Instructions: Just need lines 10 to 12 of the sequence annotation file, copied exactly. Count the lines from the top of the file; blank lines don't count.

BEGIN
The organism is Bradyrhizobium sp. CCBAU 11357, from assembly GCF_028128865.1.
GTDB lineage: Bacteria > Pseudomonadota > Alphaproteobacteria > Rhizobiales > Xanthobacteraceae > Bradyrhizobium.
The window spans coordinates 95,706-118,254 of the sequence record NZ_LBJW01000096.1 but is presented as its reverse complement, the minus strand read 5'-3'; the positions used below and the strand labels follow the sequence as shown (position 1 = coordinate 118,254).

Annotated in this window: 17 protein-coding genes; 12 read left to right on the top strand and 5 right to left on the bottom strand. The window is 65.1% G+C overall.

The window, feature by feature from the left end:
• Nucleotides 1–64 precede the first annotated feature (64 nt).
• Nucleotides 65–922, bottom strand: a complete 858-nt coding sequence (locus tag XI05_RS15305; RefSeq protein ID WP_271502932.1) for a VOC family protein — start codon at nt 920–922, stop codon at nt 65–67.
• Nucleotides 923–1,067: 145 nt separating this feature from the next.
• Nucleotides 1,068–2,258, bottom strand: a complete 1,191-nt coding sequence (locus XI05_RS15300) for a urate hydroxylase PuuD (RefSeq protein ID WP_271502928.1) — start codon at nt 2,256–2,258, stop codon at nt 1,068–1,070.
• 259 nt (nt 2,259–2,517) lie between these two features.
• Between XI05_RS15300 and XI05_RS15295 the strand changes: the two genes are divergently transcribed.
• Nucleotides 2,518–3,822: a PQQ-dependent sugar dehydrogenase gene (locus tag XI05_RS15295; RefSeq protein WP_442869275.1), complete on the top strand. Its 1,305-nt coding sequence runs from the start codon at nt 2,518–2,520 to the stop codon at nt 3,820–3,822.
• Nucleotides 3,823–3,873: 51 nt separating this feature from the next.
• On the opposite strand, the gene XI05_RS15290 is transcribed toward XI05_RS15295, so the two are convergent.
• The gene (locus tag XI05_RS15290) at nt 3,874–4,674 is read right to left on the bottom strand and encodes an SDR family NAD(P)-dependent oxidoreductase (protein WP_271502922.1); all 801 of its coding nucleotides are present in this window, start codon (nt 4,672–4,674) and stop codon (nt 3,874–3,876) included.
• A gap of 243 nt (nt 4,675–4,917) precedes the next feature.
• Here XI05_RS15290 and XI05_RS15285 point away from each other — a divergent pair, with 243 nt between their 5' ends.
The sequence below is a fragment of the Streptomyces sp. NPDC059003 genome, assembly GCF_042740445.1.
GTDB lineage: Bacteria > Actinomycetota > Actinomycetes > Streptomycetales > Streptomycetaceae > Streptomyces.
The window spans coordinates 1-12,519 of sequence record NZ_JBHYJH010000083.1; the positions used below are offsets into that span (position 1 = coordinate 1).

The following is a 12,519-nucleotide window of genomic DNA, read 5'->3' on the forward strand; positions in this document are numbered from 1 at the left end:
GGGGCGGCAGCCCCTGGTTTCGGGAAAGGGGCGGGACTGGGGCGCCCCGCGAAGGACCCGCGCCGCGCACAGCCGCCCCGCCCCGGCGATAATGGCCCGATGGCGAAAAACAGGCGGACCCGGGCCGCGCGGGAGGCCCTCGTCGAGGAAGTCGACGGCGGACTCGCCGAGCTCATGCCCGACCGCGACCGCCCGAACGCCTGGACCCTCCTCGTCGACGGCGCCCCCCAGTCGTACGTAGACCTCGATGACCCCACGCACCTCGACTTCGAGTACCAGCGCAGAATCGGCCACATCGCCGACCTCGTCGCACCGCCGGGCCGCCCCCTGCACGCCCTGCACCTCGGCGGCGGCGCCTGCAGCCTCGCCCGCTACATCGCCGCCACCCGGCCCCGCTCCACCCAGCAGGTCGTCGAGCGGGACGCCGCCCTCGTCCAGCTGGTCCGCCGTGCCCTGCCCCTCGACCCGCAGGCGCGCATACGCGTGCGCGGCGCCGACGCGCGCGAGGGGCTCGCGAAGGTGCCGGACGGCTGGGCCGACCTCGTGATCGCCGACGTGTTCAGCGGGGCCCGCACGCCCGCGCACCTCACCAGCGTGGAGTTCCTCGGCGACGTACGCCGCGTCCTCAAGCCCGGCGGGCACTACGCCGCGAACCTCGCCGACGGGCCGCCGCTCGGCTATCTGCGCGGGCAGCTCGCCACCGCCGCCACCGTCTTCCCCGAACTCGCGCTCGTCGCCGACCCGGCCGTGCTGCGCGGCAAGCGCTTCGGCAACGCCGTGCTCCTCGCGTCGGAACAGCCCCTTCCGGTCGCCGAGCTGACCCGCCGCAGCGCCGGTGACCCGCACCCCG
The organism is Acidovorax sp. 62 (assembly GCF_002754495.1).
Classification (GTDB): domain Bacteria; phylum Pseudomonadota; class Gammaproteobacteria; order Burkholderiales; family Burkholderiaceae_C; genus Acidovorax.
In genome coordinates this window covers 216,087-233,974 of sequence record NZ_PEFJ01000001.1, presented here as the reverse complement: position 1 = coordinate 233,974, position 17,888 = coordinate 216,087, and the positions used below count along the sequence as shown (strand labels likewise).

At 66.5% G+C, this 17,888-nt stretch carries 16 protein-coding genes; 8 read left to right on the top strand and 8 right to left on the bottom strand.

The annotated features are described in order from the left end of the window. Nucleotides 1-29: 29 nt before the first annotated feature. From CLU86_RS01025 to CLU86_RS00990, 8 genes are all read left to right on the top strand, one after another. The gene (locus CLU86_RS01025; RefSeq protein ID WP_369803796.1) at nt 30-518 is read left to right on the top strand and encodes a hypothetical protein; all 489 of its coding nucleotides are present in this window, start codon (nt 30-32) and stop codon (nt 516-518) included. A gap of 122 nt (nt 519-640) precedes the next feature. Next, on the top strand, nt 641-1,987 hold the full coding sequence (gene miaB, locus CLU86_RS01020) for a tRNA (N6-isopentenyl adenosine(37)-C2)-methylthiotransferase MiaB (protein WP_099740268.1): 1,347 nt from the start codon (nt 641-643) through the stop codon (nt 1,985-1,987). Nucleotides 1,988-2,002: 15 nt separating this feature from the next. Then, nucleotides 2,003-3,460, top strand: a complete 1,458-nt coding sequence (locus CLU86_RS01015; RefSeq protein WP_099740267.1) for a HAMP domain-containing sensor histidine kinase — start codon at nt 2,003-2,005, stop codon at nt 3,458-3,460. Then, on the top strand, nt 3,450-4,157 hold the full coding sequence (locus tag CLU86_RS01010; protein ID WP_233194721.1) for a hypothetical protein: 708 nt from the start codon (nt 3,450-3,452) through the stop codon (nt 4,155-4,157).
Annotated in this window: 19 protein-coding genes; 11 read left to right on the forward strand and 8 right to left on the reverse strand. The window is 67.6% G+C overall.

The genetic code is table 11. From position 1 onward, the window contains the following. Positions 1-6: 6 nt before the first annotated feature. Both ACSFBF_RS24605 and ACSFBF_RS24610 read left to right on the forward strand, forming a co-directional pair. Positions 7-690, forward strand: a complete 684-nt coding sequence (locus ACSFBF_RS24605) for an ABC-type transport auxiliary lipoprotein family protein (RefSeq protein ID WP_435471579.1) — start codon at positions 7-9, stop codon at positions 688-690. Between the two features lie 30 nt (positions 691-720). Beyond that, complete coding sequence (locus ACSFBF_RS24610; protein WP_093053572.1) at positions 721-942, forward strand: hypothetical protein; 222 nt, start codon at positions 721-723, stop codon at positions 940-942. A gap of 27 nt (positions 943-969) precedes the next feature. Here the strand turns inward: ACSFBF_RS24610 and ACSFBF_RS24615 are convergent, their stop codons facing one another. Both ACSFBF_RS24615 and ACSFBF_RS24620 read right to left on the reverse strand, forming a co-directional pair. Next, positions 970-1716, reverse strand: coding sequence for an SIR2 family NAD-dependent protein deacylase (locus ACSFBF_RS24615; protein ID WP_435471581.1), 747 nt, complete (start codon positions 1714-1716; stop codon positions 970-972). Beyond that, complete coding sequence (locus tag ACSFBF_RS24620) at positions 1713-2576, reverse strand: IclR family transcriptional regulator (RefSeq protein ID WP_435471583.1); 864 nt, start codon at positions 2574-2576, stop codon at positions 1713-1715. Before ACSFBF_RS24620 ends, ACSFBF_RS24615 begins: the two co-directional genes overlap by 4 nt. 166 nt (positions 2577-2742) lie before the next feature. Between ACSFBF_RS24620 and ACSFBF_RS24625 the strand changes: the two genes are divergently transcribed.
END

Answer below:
• 259 nt (nt 2,259–2,517) lie between these two features.
• Between XI05_RS15300 and XI05_RS15295 the strand changes: the two genes are divergently transcribed.
• Nucleotides 2,518–3,822: a PQQ-dependent sugar dehydrogenase gene (locus tag XI05_RS15295; RefSeq protein WP_442869275.1), complete on the top strand. Its 1,305-nt coding sequence runs from the start codon at nt 2,518–2,520 to the stop codon at nt 3,820–3,822.